Over the years, I developed relationships with some of her siblings, my great aunts and uncles. Although we didn’t see him often, I remember visiting Roy, my great-uncle (through marriage). He was always good to us kids, bringing us gifts at Christmas. I remember one year he brought us special chocolates, a book of Christmas-edition life-savers I savoured for weeks, and a mini-bottle of Chanel N.5 I cherished throughout my middle-school years. As I grew up, attended high-school and university, I saw less and less of him, but thought of him affectionately as I looked back on those memories.
Fast forward to last year. A few months before Christmas, I learned that Roy was living in a nearby seniors housing centre and this would be the year of his 100th birthday. I tracked down his address and sent him a Christmas card, wishing him the best and expressing an interest in reuniting. A few months later, I received a response!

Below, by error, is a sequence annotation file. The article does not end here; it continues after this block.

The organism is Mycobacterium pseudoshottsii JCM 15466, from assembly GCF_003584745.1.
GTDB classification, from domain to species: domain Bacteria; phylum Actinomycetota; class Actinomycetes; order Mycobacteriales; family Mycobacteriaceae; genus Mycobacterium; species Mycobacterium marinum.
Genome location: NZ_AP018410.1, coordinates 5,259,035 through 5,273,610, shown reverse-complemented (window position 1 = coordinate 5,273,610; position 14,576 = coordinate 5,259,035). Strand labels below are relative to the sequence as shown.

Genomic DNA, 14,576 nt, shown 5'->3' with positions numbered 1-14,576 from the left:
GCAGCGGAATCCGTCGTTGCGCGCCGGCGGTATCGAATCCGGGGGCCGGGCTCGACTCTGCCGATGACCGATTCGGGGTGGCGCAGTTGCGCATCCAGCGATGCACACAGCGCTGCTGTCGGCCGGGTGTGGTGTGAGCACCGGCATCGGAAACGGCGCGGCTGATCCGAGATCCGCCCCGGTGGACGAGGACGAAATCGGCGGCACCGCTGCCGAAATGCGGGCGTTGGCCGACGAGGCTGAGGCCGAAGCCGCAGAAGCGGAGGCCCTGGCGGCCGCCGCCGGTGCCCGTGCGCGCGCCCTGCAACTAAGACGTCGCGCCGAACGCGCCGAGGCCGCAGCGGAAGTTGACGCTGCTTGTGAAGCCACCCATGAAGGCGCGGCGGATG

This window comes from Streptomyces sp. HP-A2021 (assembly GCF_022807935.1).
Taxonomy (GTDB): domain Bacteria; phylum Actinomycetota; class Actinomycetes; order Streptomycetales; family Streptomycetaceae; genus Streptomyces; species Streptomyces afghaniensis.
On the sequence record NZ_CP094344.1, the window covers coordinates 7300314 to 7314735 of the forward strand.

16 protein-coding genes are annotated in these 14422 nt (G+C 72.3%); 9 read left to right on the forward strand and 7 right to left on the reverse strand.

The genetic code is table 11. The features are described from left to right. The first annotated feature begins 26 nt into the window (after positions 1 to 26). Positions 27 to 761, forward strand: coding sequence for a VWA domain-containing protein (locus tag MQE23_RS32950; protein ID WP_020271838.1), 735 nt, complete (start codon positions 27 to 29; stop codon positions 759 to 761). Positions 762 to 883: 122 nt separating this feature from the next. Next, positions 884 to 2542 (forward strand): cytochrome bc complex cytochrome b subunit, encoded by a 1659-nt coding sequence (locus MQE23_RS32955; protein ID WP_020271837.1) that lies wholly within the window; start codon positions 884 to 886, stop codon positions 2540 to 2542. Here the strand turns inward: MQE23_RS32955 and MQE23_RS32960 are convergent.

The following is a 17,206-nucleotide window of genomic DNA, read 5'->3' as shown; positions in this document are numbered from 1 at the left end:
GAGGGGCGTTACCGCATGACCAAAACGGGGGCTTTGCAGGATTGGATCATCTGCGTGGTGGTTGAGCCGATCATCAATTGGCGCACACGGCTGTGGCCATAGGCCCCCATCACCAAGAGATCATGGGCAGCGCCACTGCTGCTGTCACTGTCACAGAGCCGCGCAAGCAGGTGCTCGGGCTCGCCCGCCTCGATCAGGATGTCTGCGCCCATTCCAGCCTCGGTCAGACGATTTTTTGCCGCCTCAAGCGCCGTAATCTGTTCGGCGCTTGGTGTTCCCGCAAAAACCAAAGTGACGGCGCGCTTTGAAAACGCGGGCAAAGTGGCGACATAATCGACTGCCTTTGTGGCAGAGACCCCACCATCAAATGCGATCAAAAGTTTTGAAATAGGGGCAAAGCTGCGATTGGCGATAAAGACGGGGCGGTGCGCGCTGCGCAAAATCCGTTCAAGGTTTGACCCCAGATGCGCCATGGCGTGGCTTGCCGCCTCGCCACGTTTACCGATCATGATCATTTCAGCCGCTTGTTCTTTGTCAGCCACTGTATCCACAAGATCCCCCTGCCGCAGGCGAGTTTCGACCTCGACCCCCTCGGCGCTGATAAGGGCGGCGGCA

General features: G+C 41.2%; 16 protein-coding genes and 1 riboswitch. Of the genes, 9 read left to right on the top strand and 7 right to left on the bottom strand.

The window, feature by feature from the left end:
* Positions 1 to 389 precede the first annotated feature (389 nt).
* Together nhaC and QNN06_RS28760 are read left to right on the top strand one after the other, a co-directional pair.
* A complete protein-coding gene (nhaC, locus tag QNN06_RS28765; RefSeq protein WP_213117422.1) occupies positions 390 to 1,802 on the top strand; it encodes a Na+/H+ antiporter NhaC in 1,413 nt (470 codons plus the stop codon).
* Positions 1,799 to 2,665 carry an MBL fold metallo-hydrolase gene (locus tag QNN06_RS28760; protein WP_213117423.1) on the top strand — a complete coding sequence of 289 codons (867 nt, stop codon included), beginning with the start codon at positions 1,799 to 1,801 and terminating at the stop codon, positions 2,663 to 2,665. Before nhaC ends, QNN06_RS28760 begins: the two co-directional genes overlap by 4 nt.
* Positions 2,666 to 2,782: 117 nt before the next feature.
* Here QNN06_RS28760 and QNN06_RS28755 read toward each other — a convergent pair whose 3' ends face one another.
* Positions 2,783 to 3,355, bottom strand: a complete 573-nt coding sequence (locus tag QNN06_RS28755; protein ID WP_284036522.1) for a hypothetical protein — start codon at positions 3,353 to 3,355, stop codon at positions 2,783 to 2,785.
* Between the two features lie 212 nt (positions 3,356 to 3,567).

I told myself once my babies were a little older and it was a little easier, I would visit him.
A full year passed. It was Christmas again and I remembered my promise.
I searched out the number for the senior’s centre, called and left a message for Roy, introducing myself excitedly as his great-niece.
Two days later, I received a call from his son. Graciously, he immediately informed me of his father’s passing just a few months earlier. Expressing my sympathy and thanking him for the call, I hung up, regret weighing down upon my shoulders, once again.
In the hopes of escaping the discomfort, I quickly told myself not to worry…to forget about it.
But, the truth is, I was crushed.
I found myself reflecting upon the permanence of life and the value of every moment. I thought about the value and grace of my existing relationships. We have to cherish the relationships we have in the here and now.
Although, I can’t transport myself into the past, can’t change what has come to be, I can take this as a valuable lesson to quiet my hesitations, listen to my heart and trust my intuition to do what’s important.
“Regret is one of the most powerful emotional reminders that change and growth are necessary,” Brené Brown, author of Rising Strong, asserts. “It’s a call to courage and a path toward wisdom…regret can be used constructively or destructively. ‘No regrets’ doesn’t mean living with courage, it means living without reflection. Regret is what [teaches] me that living outside of my values is not tenable.”